By Dominic Norton, Sales Director, Spitfire Network Services Limited
Over the last couple of years, organisations of all shapes and sizes have had to grapple with the challenges that COVID inflicted on us all.
Firms in the financial services sector are no different.
Technology became both a headache but also a solution as firms dealt with lockdown and the demands of a largely working-from-home workforce. All of a sudden employees needed to access resources remotely, outside of the normal office network. They were increasingly using different smart devices to get work done (not the office PC) and there was a huge demand for video conferencing solutions. Technology provided solutions and working life returned to normal(ish).
But there is another technology challenge looming on the horizon, one that your organisation needs to think about now – the analogue and ISDN Switch Off, 2025.
What is this ‘Switch-Off’?
We are talking about the end of the legacy analogue and ISDN telephone network here in the UK. Hardly surprising when you consider that some of the UK’s copper telephone network is well over 140-years old now. This analogue network is reaching the end of its useful life. So with this in mind, Openreach is set to switch off analogue PSTN and ISDN telephone services in 2025. It is likely that many firms are still using analogue telephone services that rely upon copper cable. For example, the telephone handsets (and fax machines, if still being used) in your firm’s office will be connected to your private branch exchange (PBX) using wall sockets. Copper cables then run from your firm’s office to the local exchange, with calls thereafter routed to their terminal destination via the Public Switched Telephone Network (PSTN).
Your business needs to understand how the analogue switch off will impact your day-to-day business and what arrangements you need to make. Many firms will be trying to understand exactly how they can get the transition process started that ultimately helps them avoid disruption to their business. And there are certainly things that you should be considering.
Move to VoIP
If your company still uses an analogue or ISDN telephone number service, then you will need to move to VoIP (Voice over Internet Protocol) and subscribe to a SIP service. You could choose a Cloud PBX for example but check first to see if your existing phone system is able to use SIP trunks as another option. By using VoIP, all of your telephone calls will now run over IP instead of the old analogue network. This can present the challenge of call quality as IP telephony can be prone to poor service. By choosing carefully when looking at options for your data circuit, you can avoid any call quality issues. Selecting the right data circuit should ensure consistently good quality calls which is vitally important for any firm, especially if fewer face-to-face meetings take place with clients.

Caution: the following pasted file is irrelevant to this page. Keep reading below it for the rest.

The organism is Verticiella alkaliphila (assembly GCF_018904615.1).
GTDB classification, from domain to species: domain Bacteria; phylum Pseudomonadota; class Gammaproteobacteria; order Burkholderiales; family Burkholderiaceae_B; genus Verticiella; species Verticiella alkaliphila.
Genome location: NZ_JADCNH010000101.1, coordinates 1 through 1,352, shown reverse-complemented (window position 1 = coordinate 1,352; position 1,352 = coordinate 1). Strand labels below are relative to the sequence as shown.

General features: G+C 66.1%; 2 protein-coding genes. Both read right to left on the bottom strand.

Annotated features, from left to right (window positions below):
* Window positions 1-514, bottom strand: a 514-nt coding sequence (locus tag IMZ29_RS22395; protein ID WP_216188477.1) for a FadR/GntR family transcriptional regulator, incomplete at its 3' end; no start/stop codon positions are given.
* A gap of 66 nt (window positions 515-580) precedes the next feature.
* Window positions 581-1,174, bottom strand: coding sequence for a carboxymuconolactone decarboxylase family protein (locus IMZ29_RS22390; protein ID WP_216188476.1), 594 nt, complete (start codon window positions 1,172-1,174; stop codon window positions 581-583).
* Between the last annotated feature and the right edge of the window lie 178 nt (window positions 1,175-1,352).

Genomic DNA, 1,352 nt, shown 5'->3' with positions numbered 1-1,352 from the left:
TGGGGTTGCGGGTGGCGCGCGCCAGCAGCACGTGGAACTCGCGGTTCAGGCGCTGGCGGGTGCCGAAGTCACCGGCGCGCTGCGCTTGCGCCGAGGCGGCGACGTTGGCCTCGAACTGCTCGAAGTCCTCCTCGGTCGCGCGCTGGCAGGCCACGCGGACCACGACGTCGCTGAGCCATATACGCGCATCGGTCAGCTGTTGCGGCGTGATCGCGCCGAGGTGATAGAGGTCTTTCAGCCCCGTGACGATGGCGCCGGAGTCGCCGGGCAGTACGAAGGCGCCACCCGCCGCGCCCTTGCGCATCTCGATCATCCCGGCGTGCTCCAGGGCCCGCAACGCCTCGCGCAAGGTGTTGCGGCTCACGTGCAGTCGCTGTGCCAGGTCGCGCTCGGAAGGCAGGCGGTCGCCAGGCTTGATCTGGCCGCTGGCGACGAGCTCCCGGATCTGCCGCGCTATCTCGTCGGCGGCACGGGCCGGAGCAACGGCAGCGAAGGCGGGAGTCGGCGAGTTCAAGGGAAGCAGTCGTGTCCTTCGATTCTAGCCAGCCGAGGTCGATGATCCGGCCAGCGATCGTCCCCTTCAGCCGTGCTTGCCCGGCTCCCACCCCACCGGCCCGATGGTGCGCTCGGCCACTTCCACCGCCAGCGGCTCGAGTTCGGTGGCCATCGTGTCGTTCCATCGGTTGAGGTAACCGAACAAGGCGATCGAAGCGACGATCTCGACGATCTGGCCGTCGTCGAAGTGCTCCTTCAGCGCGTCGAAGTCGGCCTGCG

What about Broadband?
Choosing a broadband service shouldn’t present any problems. If you can access ‘full fibre’ or Fibre to the Premises (FTTP) then this is the best broadband option. If FTTP is not available for your business, then you can investigate SOGEA (Single Order Generic Ethernet Access). This effectively allows providers to order broadband without a phone line, so your business gets a FTTC Fibre Broadband product but without the telephone line capability. It conveniently allows your firm to pay a single monthly rental for internet access.
Devices and Power Sockets
If your organisation currently uses any other devices such as PDQ card machines for example, then they might also be using analogue lines. Our advice is to speak to the device manufacturer for additional information. It might be a case of your firm upgrading any such devices to be able to connect to an IP network (or a 4G SIM). If your firm has security alarm lines installed, then consider a solution such as Essential IP by Openreach which will allow your alarm system to communicate over IP. It could end up being a costly oversight but don’t forget to check your power sockets. IP services require power for each single device unlike the old-fashioned analogue systems that were powered directly from the telephone line. Get enough power sockets for your needs.
Keep Voice Quality in mind, always
Poor quality communication is frustrating for everybody. Your people won’t thank you for it and the firm’s customers will be put off. Make sure that you work with a service provider that really has in-depth knowledge of VoIP (handsets through to networks). Ultimately, call quality on VoIP will be decided by the condition of your broadband line and to what degree it performs. For example, if your firm suffers from slow and inconsistent internet speeds or numerous dropouts then your phone calls will suffer accordingly.
The buying process should really consider broadband/internet connectivity and VoIP services as one decision to be made, not separately, to ensure business-quality phone calls are achieved.
Is your organisation ready for the analogue and ISDN network switch off in 2025? If you haven’t taken any steps yet, then act now and get your firm’s business transformation journey underway. The clock is ticking.